Beating Ourselves With The Stick of Social Media
I recently read this New York Times article on suicide clusters in Ivy League schools, and felt frustrated, angry and helpless all at the same time. The article illustrates how smart, talented, high-achieving young people are feeling too much pressure to live up to the expectations they and others set for them, and failing to cope, they choose to take their own lives. It’s unbelievably tragic, and yet, I wonder, to what extent is it unavoidable?
I remember feeling amazed in law school how some of my classmates came to class not only perfectly attired and made-up, but with a completely different hairstyle every day. I felt woefully inadequate in comparison, barely having made it to my 9 am class, wearing whatever least resembled sweats and wasn’t overly wrinkled. I wondered at the perfect binders with color-coordinated notes, and their poised discussion of the best Magic Circle firm to intern at. Before the ubiquity of Facebook and smartphones, I could choose to tune off, and thus, not confront, my own inadequate grasp of both the topic of the seminar and my future career prospects.
Unsurprisingly, it’s harder to avoid my inadequacies now. I can’t turn on Facebook without being constantly reminded that I’m not yet engaged, don’t have a magazine-cover-ready headshot, and that my culinary capabilities aren’t up to scratch. I don’t have exciting enough adventures, or win incredible honors or set up successful businesses. Compared to everyone I went to school or college, I am apparently distinctly average. And I’m ashamed to admit, this fact keeps me up at night.
I wonder how it is possible to accomplish so little and yet feel so stressed out. How do those other people do it? I wonder whether I wasted my years at school and college, which at the time seemed like a battlefield, but in hindsight resembles an extended spa vacation. Could I have created a successful business while juggling classes? Or learnt a language? Or written half a dozen novels? Why didn’t I do more dammit!
I don’t intend to trivialize the mental pressures and agonies that these students go through — those who are struggling under the weight of keeping up appearances whilst silently questioning themselves why they aren’t able to do more, and do it effortlessly. While Stanford may call it “Duck Syndrome”, I call it “Adam’s curse”, after the W.B. Yeats’ poem of the same name. Yeats put it succinctly when he said:
A line will take us hours maybe;
Yet if it does not seem a moment’s thought,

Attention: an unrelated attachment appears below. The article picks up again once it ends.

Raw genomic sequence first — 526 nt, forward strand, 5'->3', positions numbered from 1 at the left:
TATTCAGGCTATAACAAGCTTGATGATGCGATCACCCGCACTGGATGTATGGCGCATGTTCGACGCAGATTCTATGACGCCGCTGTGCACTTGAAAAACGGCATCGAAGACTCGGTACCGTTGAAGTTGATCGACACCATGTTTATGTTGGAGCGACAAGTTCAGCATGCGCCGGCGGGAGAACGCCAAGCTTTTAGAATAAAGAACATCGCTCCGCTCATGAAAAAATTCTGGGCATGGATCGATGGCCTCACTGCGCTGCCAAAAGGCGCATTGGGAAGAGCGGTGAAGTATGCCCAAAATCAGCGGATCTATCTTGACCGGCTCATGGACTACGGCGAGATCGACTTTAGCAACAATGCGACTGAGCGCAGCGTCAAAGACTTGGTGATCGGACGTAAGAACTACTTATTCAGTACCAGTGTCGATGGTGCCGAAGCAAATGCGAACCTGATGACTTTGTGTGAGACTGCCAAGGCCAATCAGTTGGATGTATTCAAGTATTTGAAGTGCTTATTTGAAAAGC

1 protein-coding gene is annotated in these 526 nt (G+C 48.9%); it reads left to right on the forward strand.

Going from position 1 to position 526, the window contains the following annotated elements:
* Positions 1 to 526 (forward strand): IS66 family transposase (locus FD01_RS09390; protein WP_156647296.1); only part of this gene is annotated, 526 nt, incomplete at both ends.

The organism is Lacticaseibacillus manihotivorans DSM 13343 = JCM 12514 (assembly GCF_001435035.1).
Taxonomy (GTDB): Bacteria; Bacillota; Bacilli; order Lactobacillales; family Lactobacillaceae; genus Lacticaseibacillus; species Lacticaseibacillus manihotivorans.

Our stitching and unstitching has been naught.
The need to make something look effortless apparently affects us all, even the greatest among us, and yet it is precisely what can cause our undoing.
One of my new favorite books is Kevin Ashton’s How To Fly A Horse, and in it he debunks the myth that the greatest acts of creativity are born of genius, a persistent myth in today’s culture that hallows the appearance of dashing off with ease that which was born of much labor. As Yeats said, if it doesn’t seem easy, then what’s the point? The point is that we are doing ourselves and society a great disservice. By hiding the real effort and sacrifices behind our achievements, we may temporarily make ourselves look good, but we are permanently crafting a message that says, “Everything is easy for me”, which means that it must continue to be so. And we are putting that pressure on those around us as well.
How do we turn off the relentless mental comparisons? Perhaps by acknowledging as a society that there aren’t a finite number of paths to success just as there isn’t one universal definition of what ‘success’ means. Maybe we can reduce this relentless pressure if more of us were willing to show the prototypes and the mis-steps and the almost-theres. Artist Austin Kleon exhorts us to “show your work”. Let’s take it a step further — show your bad work. If those who look perfect from outside were more willing to show their vulnerability, and if we as a society praised progress instead of perfectionism, maybe our teenagers and young adults would face less of a pressure to put their “Penn face” on, and be more comfortable revealing their more interesting and human faces instead.
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